Following principle requirements should be taken into account for the development of two-component ceramic parts:
1. the powders chosen for two-component injection moulding must be sinterable to full density at comparable temperatures and under the same gaseous atmosphere;
2. for avoiding critical stresses during sintering the powders shall have a similar sintering behaviour, i.e. the onset of shrinkage shall fall in a narrow temperature range for both powders and the shrinking rate shall be comparable;
3. for ensuring a precise adjustment in total shrinkage the volume content of solid in the feedstocks must be the same;
4. since differences in the thermal expansion coefficients of the feedstocks may cause cracks, distortion or delaminations of the compounds already in the green state the same binder system or binder systems with comparable thermal expansion behaviour must be used for feedstock preparation;
5. the thermal expansion coefficients of the sintered ceramic materials play also a very important role as shown in this article, because differences in this property can result in stresses in the two-component part during cooling after sintering or during application of the part under cyclic heating and cooling conditions.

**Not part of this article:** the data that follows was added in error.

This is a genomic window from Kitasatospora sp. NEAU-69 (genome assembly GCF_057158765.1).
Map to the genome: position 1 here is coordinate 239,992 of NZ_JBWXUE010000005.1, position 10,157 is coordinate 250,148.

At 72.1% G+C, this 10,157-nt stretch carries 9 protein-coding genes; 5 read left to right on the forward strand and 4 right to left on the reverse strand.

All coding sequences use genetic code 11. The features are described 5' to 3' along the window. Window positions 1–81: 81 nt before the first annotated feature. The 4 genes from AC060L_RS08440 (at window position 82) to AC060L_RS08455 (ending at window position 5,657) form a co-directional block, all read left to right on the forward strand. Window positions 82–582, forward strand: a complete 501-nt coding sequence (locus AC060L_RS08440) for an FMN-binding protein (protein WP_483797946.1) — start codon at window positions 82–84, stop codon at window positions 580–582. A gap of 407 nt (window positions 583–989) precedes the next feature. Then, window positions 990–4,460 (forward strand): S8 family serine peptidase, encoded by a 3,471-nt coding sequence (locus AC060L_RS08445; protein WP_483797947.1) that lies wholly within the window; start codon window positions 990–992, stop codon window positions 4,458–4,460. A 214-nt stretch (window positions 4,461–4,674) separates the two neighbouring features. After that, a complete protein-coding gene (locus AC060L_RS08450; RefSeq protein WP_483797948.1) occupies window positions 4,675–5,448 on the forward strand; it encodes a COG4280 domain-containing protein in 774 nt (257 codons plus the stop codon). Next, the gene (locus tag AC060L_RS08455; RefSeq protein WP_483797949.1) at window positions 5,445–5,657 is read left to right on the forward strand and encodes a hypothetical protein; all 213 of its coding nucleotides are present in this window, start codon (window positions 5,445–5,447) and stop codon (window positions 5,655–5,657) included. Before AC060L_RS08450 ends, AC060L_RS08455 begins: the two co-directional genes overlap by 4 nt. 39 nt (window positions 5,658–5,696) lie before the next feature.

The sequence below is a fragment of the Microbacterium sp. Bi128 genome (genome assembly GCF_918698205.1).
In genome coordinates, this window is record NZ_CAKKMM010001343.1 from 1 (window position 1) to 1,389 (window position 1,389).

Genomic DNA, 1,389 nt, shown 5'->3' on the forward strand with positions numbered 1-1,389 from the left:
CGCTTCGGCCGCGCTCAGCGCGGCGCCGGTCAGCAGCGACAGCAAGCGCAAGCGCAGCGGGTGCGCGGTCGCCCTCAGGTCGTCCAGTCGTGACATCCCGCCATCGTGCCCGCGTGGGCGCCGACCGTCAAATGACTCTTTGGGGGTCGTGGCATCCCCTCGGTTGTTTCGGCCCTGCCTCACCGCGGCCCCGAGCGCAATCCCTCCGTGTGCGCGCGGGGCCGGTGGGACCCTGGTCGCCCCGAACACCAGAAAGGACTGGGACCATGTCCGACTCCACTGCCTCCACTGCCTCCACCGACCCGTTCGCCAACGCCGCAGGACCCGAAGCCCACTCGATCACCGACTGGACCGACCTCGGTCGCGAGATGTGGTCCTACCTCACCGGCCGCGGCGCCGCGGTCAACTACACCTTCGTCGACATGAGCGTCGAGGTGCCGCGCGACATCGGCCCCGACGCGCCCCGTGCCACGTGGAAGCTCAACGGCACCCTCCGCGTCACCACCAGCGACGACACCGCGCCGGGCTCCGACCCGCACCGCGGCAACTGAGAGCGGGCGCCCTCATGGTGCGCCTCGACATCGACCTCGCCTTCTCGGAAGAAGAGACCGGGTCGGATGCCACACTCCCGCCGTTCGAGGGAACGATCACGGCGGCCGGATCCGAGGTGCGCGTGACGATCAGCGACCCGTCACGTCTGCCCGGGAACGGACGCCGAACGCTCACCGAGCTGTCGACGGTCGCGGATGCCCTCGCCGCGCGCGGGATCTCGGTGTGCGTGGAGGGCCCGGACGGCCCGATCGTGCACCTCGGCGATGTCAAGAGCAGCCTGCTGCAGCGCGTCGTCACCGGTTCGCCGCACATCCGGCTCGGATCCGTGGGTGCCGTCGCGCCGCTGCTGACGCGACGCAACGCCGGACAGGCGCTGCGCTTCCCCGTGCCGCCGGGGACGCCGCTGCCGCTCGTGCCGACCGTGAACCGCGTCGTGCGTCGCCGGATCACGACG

If stresses between both components cannot be totally excluded, they should be taken into consideration already in the design of the injection moulded parts. The CARCIM project showed the feasibility of ceramic components with novel functionalities by two-component injection moulding. It emphasised the importance of non-destructive testing methods for ensuring the quality of the products in each processing step.

Simulation of the processing chain can also be a helpful tool for avoiding problems in mould filling or with distortion and delamination of components. However, for improving the reliability of the simulation results further development work will be necessary. Tooling is a very challenging task for two-component ceramic injection moulding. For future works in this field more reworking cycles of the tool should be taken into consideration. The increase in difficulties for tooling in the case of two-component ceramic parts had been underestimated in this project.

In sum, the CARCIM project can be evaluated as a very successful European project which has strengthened the cooperation between the former project partners sustainably. A lot of tasks have been solved and a lot future challenges in this field have been pointed out.